New research presented at the Digestive Disease Week 2007 regarding the effect of statins on hepatitis C infection.
The results of several studies of the effect of statins on hepatitis C infection were presented at Digestive Disease Week 2007, May 19 to May 24, 2007, in Washington, District of Columbia.
The data were compelling enough to warrant further prospective studies of statins for the treatment of hepatitis C, according to Ted Bader, MD, VA Medical Center, University of Oklahoma, Oklahoma City.
In 2003, researchers reported that lovastatin administered to human hepatoma cells significantly reduced the normal hepatitis C virus (HCV) RNA replication rate by 70% after 24 hours and by 95% after 72 hours regardless of viral genome variation.
Statins regulate cholesterol by blocking the mevalonate pathway, which is also responsible for maintaining a cell membrane protein composition conducive to HCV replication. However, the authors noted that lovastatin would have to be delivered to the liver in doses much higher than are currently used in order to achieve a reduction in HCV replication, which raises concerns about toxicity.
Researchers have investigated the effect of statins on hepatitis C for several years, but the treatment is not approved by FDA. In fact, use of many statins is contraindicated in patients with active liver disease. However, FDA recently removed this contraindication from the package inserts of 3 statin agents, and literature reports indicate that only approximately 10% of patients experience deviations in ALT levels with statin use and that any elevation is often temporary, Dr Bader said.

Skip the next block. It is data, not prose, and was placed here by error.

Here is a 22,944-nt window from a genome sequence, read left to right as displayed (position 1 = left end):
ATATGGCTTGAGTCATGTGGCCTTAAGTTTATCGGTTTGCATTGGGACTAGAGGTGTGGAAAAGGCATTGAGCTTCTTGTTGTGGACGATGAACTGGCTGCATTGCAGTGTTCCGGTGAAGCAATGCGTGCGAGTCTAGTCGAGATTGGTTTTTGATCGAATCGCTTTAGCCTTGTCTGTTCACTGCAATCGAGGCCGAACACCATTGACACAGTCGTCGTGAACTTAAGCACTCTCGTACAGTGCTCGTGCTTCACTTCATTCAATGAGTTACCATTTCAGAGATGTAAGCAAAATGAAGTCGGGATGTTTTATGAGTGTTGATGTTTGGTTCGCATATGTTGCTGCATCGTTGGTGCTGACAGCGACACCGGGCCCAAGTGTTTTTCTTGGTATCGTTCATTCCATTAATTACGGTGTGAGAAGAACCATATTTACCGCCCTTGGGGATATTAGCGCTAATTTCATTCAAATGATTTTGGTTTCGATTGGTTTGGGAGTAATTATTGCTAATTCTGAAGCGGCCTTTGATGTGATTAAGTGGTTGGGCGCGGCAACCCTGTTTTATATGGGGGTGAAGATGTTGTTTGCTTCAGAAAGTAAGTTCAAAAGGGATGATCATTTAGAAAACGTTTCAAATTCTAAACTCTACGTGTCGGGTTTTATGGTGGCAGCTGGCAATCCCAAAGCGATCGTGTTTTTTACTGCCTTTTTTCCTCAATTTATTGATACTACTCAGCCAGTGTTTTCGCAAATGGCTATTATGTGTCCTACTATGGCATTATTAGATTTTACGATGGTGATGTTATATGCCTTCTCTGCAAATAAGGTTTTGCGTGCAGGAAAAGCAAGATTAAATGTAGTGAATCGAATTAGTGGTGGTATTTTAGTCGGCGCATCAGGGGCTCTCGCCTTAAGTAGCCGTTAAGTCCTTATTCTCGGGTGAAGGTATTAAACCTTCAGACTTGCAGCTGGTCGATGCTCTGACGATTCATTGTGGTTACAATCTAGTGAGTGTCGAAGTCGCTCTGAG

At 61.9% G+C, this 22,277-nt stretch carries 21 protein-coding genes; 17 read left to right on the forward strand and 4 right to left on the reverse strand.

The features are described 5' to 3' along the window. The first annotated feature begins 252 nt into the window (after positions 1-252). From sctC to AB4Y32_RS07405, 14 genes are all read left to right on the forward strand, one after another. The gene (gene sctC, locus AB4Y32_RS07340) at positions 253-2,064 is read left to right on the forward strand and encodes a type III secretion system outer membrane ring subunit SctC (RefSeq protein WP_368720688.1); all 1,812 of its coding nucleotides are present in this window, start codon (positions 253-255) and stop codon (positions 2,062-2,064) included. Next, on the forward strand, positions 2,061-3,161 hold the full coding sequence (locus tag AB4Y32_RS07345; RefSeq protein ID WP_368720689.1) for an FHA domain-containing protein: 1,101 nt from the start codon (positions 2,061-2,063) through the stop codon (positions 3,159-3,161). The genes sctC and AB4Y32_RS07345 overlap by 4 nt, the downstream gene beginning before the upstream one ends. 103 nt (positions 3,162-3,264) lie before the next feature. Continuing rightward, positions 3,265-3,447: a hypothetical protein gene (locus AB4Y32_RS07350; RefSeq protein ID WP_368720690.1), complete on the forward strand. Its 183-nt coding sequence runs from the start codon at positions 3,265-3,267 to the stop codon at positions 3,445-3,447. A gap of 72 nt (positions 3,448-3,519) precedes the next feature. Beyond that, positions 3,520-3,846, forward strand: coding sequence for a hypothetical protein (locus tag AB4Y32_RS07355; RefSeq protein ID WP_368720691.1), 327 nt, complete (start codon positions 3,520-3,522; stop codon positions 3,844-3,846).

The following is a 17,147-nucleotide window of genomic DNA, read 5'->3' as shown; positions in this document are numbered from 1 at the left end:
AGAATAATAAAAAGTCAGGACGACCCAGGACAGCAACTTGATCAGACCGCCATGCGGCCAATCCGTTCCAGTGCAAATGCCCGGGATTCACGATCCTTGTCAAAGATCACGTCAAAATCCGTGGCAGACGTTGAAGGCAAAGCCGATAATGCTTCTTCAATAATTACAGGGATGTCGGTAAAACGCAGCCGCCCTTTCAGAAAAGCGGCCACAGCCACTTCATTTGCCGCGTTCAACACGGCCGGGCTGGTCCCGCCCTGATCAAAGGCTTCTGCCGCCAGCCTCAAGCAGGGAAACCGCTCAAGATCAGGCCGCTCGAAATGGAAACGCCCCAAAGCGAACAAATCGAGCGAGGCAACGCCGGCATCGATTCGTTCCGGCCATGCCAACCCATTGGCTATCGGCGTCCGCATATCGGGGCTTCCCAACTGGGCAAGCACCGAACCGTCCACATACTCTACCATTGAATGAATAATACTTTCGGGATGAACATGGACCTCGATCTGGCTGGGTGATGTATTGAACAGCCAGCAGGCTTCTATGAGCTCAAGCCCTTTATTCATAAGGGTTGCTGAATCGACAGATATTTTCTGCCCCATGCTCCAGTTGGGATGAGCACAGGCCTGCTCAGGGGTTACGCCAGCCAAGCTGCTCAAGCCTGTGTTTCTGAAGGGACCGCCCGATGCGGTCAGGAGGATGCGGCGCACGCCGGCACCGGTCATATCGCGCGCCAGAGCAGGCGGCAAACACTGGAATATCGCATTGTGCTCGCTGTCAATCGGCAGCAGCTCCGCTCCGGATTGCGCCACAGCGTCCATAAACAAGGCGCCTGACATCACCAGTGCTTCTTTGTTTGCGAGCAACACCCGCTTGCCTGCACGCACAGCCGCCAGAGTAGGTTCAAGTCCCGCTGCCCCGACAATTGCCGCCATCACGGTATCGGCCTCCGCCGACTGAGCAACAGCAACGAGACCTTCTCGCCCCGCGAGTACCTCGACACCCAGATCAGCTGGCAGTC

Dr Bader conducted an FDA- and Institutional Review Board-approved study to assess the antiviral effects of fluvastatin in 12 patients with chronic hepatitis C. The patients received an 80-, 160-, 240-, or 320-mg dose of fluvastatin daily for 14 days; ALT and bilirubin levels were assessed. Three patients with abnormal ALT levels at baseline experienced significant improvement with statin treatment, and all 9 patients with normal baseline ALT levels remained within the normal range. There were no significant changes in bilirubin levels.
Dr Bader compared these results with those from a retrospective analysis of the VA Medical Center database and discovered that of 60 patients with hepatitis C, 13 began statin treatment with abnormal ALT values; 12 of these patients experienced improved ALT levels with statin treatment. The remaining 47 patients with hepatitis C had normal ALT levels when statin treatment was initiated, and 45 of these patients maintained normal ALT levels throughout the trial. Two patients developed mildly abnormal ALT levels, but both reported heavy alcohol use.
"The data not only support the lack of harm in this situation, but also seem to suggest a possible salutary effect that needs further study," Dr Bader said.
A retrospective analysis of 104 patients with hepatitis C who received PI+R versus 30 patients who received PI+R plus a statin (simvastatin, n=25; lovastatin, n=2; atorvastatin, n=2; or fluvastatin, n=1) was conducted to measure sustained viral response rates. Overall, a pooled analysis demonstrated a 63% sustained viral response among patients receiving PI+R plus a statin versus a 37% sustained viral response among patients receiving PI+R only (P=.009). The effect was most pronounced for patients with HCV genotype 1 (P=.014), which is the most difficult type of hepatitis C to treat, Dr Bader said.
Fluvastatin has recently demonstrated a strong synergistic inhibitory effect on HCV RNA replication when used in vitro and combined with interferon. Atorvastatin and simvastatin have demonstrated moderate inhibitory effect, lovastatin has demonstrated a weak inhibitory effect, and pravastatin is not associated with any anti-HCV activity.
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Ikeda M, Abe K, Yamada M, Dansako H, Naka K, Kato N. Different anti-HCV profiles of statins and their potential for combination therapy with interferon. Hepatology. 2006;44:117–125.